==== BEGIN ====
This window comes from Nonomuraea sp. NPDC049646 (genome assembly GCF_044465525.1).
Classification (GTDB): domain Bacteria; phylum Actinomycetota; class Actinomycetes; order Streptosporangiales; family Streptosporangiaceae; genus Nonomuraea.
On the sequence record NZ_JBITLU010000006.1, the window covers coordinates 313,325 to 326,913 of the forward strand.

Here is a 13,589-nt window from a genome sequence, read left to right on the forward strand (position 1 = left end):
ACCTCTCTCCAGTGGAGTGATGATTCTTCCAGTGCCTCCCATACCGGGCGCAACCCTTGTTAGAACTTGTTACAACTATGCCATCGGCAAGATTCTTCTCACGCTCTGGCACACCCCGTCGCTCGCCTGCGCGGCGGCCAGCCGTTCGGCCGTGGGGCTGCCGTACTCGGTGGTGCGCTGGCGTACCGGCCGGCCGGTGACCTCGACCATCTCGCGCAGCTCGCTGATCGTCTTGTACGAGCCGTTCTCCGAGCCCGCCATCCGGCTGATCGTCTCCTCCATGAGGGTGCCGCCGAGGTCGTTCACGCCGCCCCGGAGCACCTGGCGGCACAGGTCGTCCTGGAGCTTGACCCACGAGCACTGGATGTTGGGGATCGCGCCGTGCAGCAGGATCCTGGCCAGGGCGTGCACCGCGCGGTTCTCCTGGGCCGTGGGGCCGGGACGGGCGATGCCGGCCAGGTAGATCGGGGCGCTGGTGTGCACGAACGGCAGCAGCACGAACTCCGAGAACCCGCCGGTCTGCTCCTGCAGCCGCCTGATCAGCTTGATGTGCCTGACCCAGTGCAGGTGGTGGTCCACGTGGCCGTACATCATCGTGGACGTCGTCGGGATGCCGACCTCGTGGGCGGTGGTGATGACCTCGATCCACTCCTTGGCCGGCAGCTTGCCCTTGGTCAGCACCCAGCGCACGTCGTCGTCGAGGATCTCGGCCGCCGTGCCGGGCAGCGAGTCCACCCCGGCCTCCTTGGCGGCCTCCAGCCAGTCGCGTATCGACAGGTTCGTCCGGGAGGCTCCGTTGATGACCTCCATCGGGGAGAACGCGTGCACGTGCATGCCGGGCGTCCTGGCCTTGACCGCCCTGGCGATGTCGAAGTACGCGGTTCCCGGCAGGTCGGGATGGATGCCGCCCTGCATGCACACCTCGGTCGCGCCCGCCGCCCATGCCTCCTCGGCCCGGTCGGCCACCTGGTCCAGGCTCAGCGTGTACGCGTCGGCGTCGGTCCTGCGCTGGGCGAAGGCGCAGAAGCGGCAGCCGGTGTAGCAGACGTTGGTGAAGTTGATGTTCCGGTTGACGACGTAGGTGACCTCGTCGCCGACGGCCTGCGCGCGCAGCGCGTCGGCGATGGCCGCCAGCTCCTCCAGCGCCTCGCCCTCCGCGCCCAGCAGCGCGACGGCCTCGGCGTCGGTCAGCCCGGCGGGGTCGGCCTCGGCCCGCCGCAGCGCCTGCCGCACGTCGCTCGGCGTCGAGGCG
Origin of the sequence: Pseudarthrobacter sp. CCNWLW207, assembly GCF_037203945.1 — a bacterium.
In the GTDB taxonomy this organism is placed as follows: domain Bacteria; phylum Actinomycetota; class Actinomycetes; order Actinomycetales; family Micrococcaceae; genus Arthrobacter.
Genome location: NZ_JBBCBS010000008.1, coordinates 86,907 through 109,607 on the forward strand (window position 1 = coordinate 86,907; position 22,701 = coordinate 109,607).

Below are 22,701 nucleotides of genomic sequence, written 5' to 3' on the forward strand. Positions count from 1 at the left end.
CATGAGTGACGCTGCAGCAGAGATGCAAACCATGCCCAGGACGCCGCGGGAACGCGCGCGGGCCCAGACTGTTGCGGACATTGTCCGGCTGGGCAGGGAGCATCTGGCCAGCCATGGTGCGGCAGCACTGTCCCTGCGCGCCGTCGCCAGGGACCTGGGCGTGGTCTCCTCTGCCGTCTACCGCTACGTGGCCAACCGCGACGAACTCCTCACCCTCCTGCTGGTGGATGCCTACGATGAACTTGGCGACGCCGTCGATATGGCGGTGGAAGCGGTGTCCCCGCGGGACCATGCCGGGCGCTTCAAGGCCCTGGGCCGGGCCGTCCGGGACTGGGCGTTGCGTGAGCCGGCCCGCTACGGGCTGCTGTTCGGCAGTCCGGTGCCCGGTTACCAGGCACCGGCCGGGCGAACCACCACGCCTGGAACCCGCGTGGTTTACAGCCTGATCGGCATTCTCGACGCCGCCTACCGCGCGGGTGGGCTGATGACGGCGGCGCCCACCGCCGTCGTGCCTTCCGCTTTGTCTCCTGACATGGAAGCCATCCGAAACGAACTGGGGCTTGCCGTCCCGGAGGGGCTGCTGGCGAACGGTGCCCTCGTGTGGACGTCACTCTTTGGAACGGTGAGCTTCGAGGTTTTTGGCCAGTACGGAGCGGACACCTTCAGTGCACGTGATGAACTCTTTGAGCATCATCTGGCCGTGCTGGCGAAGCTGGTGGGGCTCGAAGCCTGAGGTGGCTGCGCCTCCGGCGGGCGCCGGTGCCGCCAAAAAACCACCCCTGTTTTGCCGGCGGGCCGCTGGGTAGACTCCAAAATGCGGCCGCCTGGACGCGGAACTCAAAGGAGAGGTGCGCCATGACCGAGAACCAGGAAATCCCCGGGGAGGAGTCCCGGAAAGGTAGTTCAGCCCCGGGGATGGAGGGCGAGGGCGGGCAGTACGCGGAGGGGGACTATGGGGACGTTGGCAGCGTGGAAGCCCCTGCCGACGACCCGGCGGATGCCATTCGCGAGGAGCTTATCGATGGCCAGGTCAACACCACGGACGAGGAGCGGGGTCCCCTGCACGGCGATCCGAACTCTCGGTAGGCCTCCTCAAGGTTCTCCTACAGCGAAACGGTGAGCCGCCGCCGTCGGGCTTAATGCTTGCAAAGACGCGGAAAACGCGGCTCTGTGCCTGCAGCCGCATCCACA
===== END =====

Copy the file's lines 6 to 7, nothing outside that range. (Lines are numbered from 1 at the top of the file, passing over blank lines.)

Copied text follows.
Origin of the sequence: Pseudarthrobacter sp. CCNWLW207, assembly GCF_037203945.1 — a bacterium.
In the GTDB taxonomy this organism is placed as follows: domain Bacteria; phylum Actinomycetota; class Actinomycetes; order Actinomycetales; family Micrococcaceae; genus Arthrobacter.